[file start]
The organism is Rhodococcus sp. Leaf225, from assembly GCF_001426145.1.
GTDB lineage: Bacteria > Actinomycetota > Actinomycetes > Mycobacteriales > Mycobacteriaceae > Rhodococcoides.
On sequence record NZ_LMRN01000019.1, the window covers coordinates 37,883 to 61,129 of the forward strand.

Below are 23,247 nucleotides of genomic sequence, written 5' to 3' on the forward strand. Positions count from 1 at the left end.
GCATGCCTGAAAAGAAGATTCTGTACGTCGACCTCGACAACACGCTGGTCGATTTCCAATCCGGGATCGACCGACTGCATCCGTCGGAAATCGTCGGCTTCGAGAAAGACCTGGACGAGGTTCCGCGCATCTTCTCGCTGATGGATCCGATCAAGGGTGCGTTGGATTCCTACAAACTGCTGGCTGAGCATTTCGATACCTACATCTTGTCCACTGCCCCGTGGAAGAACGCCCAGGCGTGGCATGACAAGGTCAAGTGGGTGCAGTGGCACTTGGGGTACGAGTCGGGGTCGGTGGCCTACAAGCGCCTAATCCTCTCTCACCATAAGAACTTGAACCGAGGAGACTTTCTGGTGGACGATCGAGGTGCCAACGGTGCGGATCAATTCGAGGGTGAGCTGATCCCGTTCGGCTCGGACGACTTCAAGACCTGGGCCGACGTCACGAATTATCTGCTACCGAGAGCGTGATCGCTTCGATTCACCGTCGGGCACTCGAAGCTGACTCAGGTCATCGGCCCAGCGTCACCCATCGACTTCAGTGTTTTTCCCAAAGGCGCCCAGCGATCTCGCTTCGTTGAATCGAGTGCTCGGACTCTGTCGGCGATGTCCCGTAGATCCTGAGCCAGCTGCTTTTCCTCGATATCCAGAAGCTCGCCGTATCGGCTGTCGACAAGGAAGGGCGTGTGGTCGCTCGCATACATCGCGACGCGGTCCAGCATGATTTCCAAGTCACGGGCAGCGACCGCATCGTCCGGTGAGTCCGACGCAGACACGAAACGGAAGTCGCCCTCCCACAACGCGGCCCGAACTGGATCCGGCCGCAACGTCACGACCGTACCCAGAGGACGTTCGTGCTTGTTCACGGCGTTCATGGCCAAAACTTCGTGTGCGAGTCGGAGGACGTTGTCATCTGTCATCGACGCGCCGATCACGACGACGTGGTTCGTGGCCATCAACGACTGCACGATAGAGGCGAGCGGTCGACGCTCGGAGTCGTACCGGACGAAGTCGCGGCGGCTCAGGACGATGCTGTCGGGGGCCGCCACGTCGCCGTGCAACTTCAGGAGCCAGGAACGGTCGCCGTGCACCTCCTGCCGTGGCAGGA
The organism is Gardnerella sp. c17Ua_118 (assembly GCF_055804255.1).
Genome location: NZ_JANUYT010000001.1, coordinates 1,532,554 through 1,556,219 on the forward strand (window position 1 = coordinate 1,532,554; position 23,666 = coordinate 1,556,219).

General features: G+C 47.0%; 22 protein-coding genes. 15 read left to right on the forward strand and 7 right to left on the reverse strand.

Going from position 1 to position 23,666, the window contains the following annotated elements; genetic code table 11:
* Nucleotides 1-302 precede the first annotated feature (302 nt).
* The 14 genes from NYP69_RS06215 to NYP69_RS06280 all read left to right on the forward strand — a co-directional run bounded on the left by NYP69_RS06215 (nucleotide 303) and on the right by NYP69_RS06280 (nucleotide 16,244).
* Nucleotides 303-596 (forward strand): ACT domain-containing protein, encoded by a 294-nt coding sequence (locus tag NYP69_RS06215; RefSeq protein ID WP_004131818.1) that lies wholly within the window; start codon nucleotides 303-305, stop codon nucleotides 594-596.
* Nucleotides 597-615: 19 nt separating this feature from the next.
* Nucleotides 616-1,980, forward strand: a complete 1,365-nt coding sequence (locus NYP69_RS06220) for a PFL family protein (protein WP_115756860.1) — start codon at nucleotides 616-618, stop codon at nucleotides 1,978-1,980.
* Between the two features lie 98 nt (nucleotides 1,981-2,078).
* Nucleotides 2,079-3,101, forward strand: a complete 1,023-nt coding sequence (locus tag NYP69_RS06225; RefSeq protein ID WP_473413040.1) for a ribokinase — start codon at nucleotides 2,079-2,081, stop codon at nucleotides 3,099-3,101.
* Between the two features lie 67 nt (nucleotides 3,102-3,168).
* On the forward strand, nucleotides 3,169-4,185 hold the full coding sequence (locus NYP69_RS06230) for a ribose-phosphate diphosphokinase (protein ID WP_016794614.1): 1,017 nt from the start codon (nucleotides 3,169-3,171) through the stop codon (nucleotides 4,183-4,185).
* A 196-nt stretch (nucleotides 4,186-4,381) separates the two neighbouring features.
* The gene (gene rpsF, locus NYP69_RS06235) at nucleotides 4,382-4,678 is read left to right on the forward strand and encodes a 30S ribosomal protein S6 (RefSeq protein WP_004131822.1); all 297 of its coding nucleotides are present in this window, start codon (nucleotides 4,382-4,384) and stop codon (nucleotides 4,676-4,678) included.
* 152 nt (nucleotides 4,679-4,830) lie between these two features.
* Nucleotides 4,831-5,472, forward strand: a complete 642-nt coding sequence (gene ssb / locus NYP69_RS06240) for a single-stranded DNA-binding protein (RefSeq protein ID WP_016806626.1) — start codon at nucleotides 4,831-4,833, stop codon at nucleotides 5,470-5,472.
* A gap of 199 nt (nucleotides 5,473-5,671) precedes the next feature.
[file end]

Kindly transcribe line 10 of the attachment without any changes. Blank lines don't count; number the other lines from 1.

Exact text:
* Nucleotides 1-302 precede the first annotated feature (302 nt).